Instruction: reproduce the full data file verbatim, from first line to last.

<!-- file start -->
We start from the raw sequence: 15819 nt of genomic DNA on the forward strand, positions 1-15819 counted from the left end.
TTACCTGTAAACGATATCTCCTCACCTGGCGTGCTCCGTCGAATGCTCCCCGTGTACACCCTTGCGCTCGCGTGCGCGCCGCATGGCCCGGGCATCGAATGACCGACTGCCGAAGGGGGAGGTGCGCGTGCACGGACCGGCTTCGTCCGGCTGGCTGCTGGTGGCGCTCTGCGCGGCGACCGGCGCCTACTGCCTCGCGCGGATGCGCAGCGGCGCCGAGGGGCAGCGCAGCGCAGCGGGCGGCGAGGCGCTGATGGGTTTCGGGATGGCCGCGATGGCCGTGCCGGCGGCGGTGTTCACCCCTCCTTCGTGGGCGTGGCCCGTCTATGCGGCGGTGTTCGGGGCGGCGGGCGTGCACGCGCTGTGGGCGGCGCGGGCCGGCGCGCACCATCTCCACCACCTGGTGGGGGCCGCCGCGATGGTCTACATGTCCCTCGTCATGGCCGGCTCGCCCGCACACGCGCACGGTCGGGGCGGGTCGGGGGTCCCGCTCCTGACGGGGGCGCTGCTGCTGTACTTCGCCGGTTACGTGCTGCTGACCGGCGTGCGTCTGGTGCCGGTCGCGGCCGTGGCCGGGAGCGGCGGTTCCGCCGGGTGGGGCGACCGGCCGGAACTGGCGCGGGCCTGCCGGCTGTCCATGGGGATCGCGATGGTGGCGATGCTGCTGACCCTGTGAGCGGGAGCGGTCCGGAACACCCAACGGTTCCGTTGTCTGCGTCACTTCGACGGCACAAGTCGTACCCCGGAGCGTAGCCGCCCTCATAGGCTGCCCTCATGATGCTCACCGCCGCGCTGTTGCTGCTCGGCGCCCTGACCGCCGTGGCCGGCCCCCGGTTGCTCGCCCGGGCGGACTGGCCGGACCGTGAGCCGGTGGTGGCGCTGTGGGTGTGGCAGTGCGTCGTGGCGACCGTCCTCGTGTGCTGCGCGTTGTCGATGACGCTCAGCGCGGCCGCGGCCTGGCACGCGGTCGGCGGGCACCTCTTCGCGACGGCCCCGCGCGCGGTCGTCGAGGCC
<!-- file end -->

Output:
We start from the raw sequence: 15819 nt of genomic DNA on the forward strand, positions 1-15819 counted from the left end.
TTACCTGTAAACGATATCTCCTCACCTGGCGTGCTCCGTCGAATGCTCCCCGTGTACACCCTTGCGCTCGCGTGCGCGCCGCATGGCCCGGGCATCGAATGACCGACTGCCGAAGGGGGAGGTGCGCGTGCACGGACCGGCTTCGTCCGGCTGGCTGCTGGTGGCGCTCTGCGCGGCGACCGGCGCCTACTGCCTCGCGCGGATGCGCAGCGGCGCCGAGGGGCAGCGCAGCGCAGCGGGCGGCGAGGCGCTGATGGGTTTCGGGATGGCCGCGATGGCCGTGCCGGCGGCGGTGTTCACCCCTCCTTCGTGGGCGTGGCCCGTCTATGCGGCGGTGTTCGGGGCGGCGGGCGTGCACGCGCTGTGGGCGGCGCGGGCCGGCGCGCACCATCTCCACCACCTGGTGGGGGCCGCCGCGATGGTCTACATGTCCCTCGTCATGGCCGGCTCGCCCGCACACGCGCACGGTCGGGGCGGGTCGGGGGTCCCGCTCCTGACGGGGGCGCTGCTGCTGTACTTCGCCGGTTACGTGCTGCTGACCGGCGTGCGTCTGGTGCCGGTCGCGGCCGTGGCCGGGAGCGGCGGTTCCGCCGGGTGGGGCGACCGGCCGGAACTGGCGCGGGCCTGCCGGCTGTCCATGGGGATCGCGATGGTGGCGATGCTGCTGACCCTGTGAGCGGGAGCGGTCCGGAACACCCAACGGTTCCGTTGTCTGCGTCACTTCGACGGCACAAGTCGTACCCCGGAGCGTAGCCGCCCTCATAGGCTGCCCTCATGATGCTCACCGCCGCGCTGTTGCTGCTCGGCGCCCTGACCGCCGTGGCCGGCCCCCGGTTGCTCGCCCGGGCGGACTGGCCGGACCGTGAGCCGGTGGTGGCGCTGTGGGTGTGGCAGTGCGTCGTGGCGACCGTCCTCGTGTGCTGCGCGTTGTCGATGACGCTCAGCGCGGCCGCGGCCTGGCACGCGGTCGGCGGGCACCTCTTCGCGACGGCCCCGCGCGCGGTCGTCGAGGCC